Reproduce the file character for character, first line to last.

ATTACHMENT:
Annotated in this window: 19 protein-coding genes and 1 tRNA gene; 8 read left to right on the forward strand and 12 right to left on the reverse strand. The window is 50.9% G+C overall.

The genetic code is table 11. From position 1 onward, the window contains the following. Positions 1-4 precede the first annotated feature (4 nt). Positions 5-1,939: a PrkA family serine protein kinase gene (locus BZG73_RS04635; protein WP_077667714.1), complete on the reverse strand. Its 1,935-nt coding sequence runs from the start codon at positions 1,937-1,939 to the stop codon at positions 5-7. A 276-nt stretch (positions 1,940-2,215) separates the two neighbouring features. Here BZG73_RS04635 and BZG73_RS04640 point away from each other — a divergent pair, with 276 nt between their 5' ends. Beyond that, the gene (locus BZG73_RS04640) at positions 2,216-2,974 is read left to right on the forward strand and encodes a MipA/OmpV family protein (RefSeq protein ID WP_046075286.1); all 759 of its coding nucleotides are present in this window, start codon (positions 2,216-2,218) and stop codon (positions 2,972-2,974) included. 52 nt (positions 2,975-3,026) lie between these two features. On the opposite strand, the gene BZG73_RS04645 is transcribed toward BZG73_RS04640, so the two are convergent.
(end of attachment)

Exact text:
Annotated in this window: 19 protein-coding genes and 1 tRNA gene; 8 read left to right on the forward strand and 12 right to left on the reverse strand. The window is 50.9% G+C overall.

The genetic code is table 11. From position 1 onward, the window contains the following. Positions 1-4 precede the first annotated feature (4 nt). Positions 5-1,939: a PrkA family serine protein kinase gene (locus BZG73_RS04635; protein WP_077667714.1), complete on the reverse strand. Its 1,935-nt coding sequence runs from the start codon at positions 1,937-1,939 to the stop codon at positions 5-7. A 276-nt stretch (positions 1,940-2,215) separates the two neighbouring features. Here BZG73_RS04635 and BZG73_RS04640 point away from each other — a divergent pair, with 276 nt between their 5' ends. Beyond that, the gene (locus BZG73_RS04640) at positions 2,216-2,974 is read left to right on the forward strand and encodes a MipA/OmpV family protein (RefSeq protein ID WP_046075286.1); all 759 of its coding nucleotides are present in this window, start codon (positions 2,216-2,218) and stop codon (positions 2,972-2,974) included. 52 nt (positions 2,975-3,026) lie between these two features. On the opposite strand, the gene BZG73_RS04645 is transcribed toward BZG73_RS04640, so the two are convergent.